For Carolle (Reynolds) Matthews (and Takara C. Matthews Ancestral Connection to Grietje in further genealogical detail, please review the following PDF:


Head Quarters Department of Washington
Office East Commisary of Musters
Washington D. C.
Jan. 25, 1865

I have the honor to request that the name of Pvt. Lewis Bowman, Co. E., 69th N.Y. Volunteers, be erased from the M.O. Rolls dated June 3rd, 1865: forwarded to your office. His name was placed on the M.O. Rolls by mistake of the Surgeon in charge, he should be discharged in Surgeons Certificate of Disability.
Very Respectfully,

Louis Bowman

Age: 20 years

Born: Canada
Occupation: Laborer
Eyes: Black
Hair: Black
Complexion: Dark
Height: 5 ft., 8 1/2 inches

Just because he was described as having black eyes, black hair and a dark complexion DOES NOT MEAN HE WAS INDIAN, or ABENAKI at all.

No. 1522 
Lewis Bowman
Residence: Greenfield, N.Y.
Birthplace: Canada
Father: Joseph Bowman
Mother: Sophia Rasberry [Not Senecal]
Birthplace of parents: Canada
2nd Wife: Mary E. (nee: VanAntwerp) Goodrich
[widowed sister of Lewis's 1st wife Alice Marie Van Antwerp]
Residence: Greenfield, N.Y.
Born: Wilton, Saratoga County, New York
Father: Winant VanAntwwept
Mother: Susan Barney
Birthplace of parents: Warren County, NY

Does finding an Native Ancestor in the family genealogy ca. July 2009 all the way back 200-300 years ago (for example, allegedly this Mohawk by the name of "Owisto'k" "Ots-Toch") make the Bruchac's ...... now all-of-sudden Mohawk's/ Kanienkehaka, what with wearing Kastoweh's during their "presentation's" i.e. "Story-Telling" [see pictures in this post above, of Joe Bruchac and his son Jesse] and writing numerous books regarding Native People's, making a $$ PROFIT $$ off Native Communities, copyrighting their stories, their culture, their heritage, whether Wabanaki, Abenaki (btw, there is a difference between the two) and or Mohawk? 

Whose "stories"? Whose "songs"? do the Bruchac's take from and copyright, for themselves?

Is such 'traditional' Abenaki? Mohawk? Etc.? When did the Abenaki or Mohawk Culture, Stories, Songs, Traditions, Dances, etc get a PRICE TAG and a Copyright Symbol on them?

I ponder this question: are the Bruchac writing books like "the Arrow Over the Door" - "Hidden Roots" - "The Winter People" - "Roots of Survival" "Bowman's Store" and "March Toward the Thunder" not so much for anything else, but to promote their own "story" ... that they are allegedly "Abenakis"? 

Are they promoting the subject matter in the books, or themselves, in their attempts at identifying as "Abenakis" without ANY real evidence to back up what they say? 

How many "St. Francis" locations are there in the Province of Quebec, Canada that Lewis Bowman ALLEGEDLY came from, to Saratoga County, New York?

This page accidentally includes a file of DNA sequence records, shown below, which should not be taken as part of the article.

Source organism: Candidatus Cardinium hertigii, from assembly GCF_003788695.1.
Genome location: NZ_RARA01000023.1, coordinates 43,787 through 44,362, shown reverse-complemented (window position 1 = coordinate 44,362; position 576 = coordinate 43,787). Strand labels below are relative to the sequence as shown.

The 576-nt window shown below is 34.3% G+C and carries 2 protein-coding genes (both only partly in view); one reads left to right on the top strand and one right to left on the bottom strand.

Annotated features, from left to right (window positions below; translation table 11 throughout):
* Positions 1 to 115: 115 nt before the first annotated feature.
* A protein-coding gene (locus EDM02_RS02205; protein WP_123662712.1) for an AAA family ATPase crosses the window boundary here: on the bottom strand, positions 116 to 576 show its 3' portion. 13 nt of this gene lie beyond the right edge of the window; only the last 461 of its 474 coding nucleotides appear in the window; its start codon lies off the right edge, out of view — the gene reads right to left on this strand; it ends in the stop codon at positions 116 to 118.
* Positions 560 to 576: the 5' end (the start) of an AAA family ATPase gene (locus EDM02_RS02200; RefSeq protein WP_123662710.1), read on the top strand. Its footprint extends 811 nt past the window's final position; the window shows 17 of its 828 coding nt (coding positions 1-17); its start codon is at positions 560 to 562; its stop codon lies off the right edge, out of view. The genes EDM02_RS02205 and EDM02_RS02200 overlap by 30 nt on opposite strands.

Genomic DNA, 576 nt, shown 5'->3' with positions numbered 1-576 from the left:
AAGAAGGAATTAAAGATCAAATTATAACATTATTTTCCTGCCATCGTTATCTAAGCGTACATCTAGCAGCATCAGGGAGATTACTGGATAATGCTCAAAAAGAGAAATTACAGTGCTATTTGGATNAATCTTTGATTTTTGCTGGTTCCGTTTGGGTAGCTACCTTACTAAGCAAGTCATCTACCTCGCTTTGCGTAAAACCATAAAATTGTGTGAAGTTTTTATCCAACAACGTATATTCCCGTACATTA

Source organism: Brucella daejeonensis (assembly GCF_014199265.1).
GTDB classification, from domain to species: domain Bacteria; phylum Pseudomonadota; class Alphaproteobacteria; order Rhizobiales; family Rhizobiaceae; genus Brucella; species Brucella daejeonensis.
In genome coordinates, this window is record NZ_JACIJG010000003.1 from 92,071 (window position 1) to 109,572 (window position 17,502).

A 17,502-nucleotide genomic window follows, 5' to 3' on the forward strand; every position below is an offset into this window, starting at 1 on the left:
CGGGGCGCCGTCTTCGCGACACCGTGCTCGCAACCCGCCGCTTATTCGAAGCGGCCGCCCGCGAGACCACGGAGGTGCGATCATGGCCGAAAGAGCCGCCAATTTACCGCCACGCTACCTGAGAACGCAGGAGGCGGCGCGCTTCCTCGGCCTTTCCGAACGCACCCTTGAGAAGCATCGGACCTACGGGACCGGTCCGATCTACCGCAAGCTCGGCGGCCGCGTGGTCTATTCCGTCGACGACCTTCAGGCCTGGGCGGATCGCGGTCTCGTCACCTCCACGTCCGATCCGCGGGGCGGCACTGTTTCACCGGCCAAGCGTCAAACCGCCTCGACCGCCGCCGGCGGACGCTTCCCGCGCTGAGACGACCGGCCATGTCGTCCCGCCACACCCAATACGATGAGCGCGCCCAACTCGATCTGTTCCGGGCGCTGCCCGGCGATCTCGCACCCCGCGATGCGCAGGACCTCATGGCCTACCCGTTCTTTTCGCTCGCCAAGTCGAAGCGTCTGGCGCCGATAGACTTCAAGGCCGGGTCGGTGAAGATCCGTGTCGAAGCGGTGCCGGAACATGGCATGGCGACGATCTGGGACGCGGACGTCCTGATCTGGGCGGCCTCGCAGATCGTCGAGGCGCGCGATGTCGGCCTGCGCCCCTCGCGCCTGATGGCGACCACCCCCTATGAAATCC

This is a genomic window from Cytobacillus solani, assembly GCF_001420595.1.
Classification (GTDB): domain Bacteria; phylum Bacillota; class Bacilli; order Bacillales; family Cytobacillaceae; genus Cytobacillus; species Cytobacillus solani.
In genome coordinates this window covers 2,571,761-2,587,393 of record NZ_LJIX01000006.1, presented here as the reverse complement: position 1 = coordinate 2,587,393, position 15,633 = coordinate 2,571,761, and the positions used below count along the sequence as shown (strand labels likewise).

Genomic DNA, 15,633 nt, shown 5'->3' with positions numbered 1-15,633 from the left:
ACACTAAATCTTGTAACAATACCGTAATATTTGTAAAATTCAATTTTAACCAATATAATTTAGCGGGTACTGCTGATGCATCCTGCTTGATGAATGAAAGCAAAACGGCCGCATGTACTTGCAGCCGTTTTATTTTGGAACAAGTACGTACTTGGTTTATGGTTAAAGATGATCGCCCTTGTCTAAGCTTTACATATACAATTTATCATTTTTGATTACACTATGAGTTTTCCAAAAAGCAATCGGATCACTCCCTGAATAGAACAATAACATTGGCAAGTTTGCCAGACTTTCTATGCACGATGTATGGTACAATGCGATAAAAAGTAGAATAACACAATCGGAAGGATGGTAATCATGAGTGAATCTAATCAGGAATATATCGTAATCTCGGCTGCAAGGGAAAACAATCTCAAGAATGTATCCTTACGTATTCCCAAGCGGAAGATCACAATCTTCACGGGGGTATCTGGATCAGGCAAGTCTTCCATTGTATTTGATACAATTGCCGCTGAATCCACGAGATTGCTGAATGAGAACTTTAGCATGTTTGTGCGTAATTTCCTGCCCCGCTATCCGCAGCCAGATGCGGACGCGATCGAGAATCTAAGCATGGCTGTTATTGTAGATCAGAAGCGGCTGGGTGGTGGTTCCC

Let's see how many St. Francis there really is:

1. Saint-François, Laval, Quebec, a district of Laval, Quebec that was an independent city before 1965.

2. Saint-François-de-l'Île-d'Orléans, Quebec, known simply as Saint-François until December 2003.
3. Saint-François-de-Beauce, Quebec, now part of Beauceville, Quebec, Canada. 
4. Saint-François-du-Lac, Quebec, Canada.
5. Saint-François-de-Sales, Quebec in Saguenay–Lac-Saint-Jean region.

(confusingly, some of the other Saint-François were also known historically as Saint-François-de-Sales parishes)

6. Saint-François-de-la-Rivière-du-Sud, Quebec, Canada.
7. Saint-François-d'Assise, Quebec, Canada
8. Saint-François-Xavier-de-Brompton, Quebec, Canada
9. Saint-François-Xavier-de-Viger, Quebec, Canada.

So, why did Joseph Bruchac jump to the conclusion that it automatically just had to be Odanak and or #4. Saint-François-du-Lac, Quebec, on page 293 of his book entitled "March Toward the Thunder"? There is at least 9 (and probably MANY MORE "St. Francis" locations in both Ontario and Quebec, Canada) that I found just using Google.com Search engine, so why immediately pick Odanak's Abenaki Community? There was another known Abenaki Community or Enclave situated around or near #3 back in the day, called "Sartigan" And some of the Native residents of Sartigan did in fact relocate to Odanak.

I will be posting more on the blog about the Bruchac's assuredly.... in due time....

Something to think about and ponder..... 


without factual historical documentation 
plain and simple 
a mythology

Mythology is not genealogy

Genealogies created by mythology
isn't factual historical proof